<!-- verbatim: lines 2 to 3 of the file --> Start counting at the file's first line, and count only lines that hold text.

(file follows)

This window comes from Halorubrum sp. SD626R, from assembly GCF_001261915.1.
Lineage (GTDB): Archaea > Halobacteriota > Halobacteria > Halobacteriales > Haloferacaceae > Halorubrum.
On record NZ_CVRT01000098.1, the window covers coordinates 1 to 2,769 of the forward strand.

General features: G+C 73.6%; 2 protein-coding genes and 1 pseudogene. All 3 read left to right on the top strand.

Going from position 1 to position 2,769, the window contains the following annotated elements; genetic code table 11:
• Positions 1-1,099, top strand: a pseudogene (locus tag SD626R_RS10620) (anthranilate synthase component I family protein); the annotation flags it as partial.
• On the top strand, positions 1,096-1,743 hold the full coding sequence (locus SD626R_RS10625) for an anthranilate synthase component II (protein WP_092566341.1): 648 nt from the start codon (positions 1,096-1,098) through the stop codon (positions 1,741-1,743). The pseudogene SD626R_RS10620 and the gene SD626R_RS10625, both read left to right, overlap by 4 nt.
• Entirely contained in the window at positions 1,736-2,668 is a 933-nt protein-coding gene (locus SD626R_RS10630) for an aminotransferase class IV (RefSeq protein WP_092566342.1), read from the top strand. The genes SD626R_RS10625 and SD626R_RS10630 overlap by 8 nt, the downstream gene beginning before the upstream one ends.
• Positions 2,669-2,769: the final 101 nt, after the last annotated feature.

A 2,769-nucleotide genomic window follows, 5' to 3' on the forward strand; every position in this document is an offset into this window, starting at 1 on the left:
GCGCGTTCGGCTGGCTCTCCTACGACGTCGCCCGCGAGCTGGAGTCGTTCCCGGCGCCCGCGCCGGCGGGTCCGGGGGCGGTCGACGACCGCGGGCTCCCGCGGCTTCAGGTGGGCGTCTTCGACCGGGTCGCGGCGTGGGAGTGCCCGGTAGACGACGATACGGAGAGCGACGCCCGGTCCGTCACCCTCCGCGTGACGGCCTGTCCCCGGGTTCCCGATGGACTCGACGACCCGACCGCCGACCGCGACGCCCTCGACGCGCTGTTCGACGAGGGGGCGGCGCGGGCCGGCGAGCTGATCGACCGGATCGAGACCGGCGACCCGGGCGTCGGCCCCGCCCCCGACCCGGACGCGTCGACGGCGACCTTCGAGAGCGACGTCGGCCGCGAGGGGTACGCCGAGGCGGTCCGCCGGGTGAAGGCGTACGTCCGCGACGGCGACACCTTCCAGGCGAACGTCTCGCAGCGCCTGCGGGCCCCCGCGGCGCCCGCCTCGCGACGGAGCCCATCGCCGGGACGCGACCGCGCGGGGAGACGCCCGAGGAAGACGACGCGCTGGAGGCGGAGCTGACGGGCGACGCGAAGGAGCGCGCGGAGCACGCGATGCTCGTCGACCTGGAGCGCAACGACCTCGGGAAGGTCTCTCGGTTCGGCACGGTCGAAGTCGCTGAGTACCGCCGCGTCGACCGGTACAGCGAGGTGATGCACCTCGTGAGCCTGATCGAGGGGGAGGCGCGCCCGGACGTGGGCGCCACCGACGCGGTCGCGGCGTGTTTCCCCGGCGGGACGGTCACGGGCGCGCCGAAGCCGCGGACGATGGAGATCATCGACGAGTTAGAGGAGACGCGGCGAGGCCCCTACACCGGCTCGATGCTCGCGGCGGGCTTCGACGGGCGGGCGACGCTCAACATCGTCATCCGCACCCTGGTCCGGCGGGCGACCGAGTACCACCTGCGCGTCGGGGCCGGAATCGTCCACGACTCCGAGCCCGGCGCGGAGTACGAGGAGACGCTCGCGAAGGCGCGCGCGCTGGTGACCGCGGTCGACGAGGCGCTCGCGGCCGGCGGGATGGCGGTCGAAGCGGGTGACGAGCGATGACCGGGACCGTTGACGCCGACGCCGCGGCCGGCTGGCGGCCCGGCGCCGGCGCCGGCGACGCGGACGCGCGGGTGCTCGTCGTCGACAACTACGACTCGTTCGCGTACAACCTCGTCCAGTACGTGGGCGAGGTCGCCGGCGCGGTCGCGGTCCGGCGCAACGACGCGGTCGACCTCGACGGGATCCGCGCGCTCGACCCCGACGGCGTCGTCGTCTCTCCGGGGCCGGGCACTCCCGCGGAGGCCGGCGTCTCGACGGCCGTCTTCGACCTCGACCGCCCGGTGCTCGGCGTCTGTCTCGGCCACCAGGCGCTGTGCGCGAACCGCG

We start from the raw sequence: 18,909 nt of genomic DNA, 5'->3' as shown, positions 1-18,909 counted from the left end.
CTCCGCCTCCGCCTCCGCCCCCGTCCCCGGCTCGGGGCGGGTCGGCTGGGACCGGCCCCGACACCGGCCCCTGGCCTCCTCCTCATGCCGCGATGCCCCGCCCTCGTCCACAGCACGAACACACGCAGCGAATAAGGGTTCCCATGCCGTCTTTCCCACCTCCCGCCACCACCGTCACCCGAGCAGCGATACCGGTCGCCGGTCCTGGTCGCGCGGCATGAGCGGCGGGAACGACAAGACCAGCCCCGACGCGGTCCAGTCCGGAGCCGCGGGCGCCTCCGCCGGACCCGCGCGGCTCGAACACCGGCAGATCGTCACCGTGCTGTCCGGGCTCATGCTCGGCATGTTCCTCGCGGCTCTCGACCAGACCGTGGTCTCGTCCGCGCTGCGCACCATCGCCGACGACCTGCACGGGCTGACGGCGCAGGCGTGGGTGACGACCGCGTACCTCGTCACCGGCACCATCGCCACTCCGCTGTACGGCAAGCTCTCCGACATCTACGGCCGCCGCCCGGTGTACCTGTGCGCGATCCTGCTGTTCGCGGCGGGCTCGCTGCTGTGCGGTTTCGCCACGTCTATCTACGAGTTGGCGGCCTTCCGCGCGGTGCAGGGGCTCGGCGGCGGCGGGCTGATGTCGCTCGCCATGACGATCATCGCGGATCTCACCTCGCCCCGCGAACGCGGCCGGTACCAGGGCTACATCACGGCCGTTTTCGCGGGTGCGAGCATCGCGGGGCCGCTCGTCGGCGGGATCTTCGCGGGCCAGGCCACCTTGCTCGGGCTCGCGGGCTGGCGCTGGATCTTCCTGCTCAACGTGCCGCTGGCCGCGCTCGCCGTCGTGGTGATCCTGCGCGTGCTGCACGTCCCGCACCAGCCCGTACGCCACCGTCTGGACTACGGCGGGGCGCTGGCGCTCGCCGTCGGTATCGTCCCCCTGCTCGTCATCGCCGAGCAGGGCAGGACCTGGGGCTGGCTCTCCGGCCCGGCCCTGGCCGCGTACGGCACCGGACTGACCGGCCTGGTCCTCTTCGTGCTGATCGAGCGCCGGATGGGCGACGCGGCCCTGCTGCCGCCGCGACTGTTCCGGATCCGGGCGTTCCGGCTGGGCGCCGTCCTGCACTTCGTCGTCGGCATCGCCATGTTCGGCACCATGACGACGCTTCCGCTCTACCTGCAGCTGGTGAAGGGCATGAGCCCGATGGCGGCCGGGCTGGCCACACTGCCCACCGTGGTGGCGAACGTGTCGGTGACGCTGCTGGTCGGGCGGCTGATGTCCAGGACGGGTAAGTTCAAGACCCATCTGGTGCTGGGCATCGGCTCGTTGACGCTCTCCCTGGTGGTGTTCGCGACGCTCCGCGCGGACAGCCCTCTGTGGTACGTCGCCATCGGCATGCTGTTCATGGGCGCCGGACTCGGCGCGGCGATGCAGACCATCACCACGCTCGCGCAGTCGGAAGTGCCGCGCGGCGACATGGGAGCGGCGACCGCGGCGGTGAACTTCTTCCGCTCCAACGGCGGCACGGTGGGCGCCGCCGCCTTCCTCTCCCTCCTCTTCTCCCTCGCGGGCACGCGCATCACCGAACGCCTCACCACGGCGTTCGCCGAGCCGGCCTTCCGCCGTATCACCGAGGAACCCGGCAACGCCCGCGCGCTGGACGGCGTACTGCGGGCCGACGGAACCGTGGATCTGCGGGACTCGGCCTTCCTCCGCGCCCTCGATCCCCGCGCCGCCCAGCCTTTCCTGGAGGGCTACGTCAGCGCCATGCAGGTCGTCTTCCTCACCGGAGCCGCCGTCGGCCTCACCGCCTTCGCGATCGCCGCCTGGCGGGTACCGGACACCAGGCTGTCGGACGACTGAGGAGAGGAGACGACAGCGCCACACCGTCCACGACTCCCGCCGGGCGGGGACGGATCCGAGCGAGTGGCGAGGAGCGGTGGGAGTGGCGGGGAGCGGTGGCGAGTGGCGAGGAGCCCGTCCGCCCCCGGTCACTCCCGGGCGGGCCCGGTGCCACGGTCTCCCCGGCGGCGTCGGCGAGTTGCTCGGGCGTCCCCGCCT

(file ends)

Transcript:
Lineage (GTDB): Archaea > Halobacteriota > Halobacteria > Halobacteriales > Haloferacaceae > Halorubrum.
On record NZ_CVRT01000098.1, the window covers coordinates 1 to 2,769 of the forward strand.